Chapter 10 – marshal Francois Etienne Christophe Kellermann, Duke de Valmy (1735-1820).
Chapter 11 – marshal Jean Lannes, Duke of Montebello (1769-1809).
Chapter 12 – marshal Francois Joseph Lefebvre, Duke of Danzig (1755-1820).
Chapter 13 – marshal Jacques-Etienne-Joseph-Alexander Macdonald, Duke of Tarente (1765-1840).
Chapter 14 – marshal Auguste Frederic Louis de Viesse Marmont, Duke of Ragusa (1774-1852).
Chapter 15 – marshal Andre Massena, Duke of Rivoli, Prince of Essling (1758-1817).
Chapter 16 – marshal Bon Adrien Jeannot Moncey, Duke of Conegliano (1754-1842).
Chapter 17 – marshal Adolphe Edouard Casimir Joseph Mortier, Duke of Treviso (1768-1835).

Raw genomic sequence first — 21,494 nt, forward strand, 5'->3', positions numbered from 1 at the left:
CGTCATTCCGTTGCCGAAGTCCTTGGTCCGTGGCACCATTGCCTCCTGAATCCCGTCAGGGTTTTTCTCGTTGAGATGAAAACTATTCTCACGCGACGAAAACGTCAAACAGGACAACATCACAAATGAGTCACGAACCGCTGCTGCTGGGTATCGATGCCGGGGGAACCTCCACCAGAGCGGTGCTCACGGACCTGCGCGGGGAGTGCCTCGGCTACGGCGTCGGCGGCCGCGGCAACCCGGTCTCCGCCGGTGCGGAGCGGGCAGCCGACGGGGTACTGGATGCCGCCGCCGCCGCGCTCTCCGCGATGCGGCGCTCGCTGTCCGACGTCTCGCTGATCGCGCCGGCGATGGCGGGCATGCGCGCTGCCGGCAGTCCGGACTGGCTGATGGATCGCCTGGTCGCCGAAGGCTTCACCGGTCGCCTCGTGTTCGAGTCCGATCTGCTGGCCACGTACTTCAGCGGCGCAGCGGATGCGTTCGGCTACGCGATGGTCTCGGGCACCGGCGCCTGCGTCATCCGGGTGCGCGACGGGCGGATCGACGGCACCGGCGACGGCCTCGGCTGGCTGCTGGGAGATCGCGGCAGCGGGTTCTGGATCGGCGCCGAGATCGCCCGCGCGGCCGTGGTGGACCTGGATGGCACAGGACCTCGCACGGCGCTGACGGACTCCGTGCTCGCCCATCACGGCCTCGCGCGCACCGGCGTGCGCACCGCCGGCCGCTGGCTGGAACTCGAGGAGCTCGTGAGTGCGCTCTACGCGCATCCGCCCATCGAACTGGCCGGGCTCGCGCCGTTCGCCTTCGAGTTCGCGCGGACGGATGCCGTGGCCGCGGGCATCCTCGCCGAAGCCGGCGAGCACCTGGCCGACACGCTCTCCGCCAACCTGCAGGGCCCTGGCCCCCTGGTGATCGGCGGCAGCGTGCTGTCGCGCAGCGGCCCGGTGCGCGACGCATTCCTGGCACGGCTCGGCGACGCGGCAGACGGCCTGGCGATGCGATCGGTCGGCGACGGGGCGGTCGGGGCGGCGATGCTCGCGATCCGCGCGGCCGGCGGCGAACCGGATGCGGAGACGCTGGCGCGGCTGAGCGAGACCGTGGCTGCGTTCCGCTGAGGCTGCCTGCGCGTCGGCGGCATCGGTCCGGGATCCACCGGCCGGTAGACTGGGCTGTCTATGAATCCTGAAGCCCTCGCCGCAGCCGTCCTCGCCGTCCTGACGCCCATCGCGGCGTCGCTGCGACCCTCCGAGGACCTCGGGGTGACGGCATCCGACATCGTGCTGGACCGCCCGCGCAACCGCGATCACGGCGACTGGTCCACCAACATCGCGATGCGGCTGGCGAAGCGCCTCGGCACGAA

Chapter 18 – marshal Joachim Murat, King of Naples (1767-1815).
Chapter 19 – marshal Michel Ney, Duke of Elchingen, Prince of Moskwa (1769-1815).
Chapter 20 – marshal Pierre Francois Charles Augerau, Duke of Castiglione (1757-1816)
Chapter 21 – marshal Dominique-Catherine Perignon, marquis de Grenade (1754-1818).
Chapter 22 – marshal Joseph Antoine Ponyatovsky, prince of Poland (1763-1813).
Chapter 23 – marshal Jean-Mathieu Philiber Serurier (1742-1819).
Chapter 24 – marshal Nicolas Jean de Dieu Soult, Duke af Dalmatia (1769-1851).
Chapter 25 – marshal Louis Gabriel Suchet, Duke of Albufera (1770-1826).
Chapter 26 – marshal Nicolas-Charles Oudinot, Duke of Reggio (1767-1847).
Conclusions.
Literature.